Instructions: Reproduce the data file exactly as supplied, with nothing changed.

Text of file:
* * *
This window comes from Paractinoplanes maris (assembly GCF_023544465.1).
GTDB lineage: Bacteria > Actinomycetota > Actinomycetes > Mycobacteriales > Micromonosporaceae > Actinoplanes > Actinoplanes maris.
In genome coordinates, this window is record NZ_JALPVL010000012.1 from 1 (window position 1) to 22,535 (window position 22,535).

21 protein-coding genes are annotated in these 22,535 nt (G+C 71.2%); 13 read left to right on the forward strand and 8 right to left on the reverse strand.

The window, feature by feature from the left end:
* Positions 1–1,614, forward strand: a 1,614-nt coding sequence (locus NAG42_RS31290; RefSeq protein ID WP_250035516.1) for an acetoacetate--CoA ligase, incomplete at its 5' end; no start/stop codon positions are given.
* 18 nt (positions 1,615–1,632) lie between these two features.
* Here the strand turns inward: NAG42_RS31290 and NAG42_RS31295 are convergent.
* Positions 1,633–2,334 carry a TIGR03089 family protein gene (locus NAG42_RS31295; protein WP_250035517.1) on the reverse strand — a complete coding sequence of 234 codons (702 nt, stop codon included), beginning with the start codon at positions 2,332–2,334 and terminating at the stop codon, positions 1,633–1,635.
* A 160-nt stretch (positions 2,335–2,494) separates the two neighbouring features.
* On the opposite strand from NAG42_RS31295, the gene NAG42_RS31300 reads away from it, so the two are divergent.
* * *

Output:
This window comes from Paractinoplanes maris (assembly GCF_023544465.1).
GTDB lineage: Bacteria > Actinomycetota > Actinomycetes > Mycobacteriales > Micromonosporaceae > Actinoplanes > Actinoplanes maris.
In genome coordinates, this window is record NZ_JALPVL010000012.1 from 1 (window position 1) to 22,535 (window position 22,535).

21 protein-coding genes are annotated in these 22,535 nt (G+C 71.2%); 13 read left to right on the forward strand and 8 right to left on the reverse strand.

The window, feature by feature from the left end:
* Positions 1–1,614, forward strand: a 1,614-nt coding sequence (locus NAG42_RS31290; RefSeq protein ID WP_250035516.1) for an acetoacetate--CoA ligase, incomplete at its 5' end; no start/stop codon positions are given.
* 18 nt (positions 1,615–1,632) lie between these two features.
* Here the strand turns inward: NAG42_RS31290 and NAG42_RS31295 are convergent.
* Positions 1,633–2,334 carry a TIGR03089 family protein gene (locus NAG42_RS31295; protein WP_250035517.1) on the reverse strand — a complete coding sequence of 234 codons (702 nt, stop codon included), beginning with the start codon at positions 2,332–2,334 and terminating at the stop codon, positions 1,633–1,635.
* A 160-nt stretch (positions 2,335–2,494) separates the two neighbouring features.
* On the opposite strand from NAG42_RS31295, the gene NAG42_RS31300 reads away from it, so the two are divergent.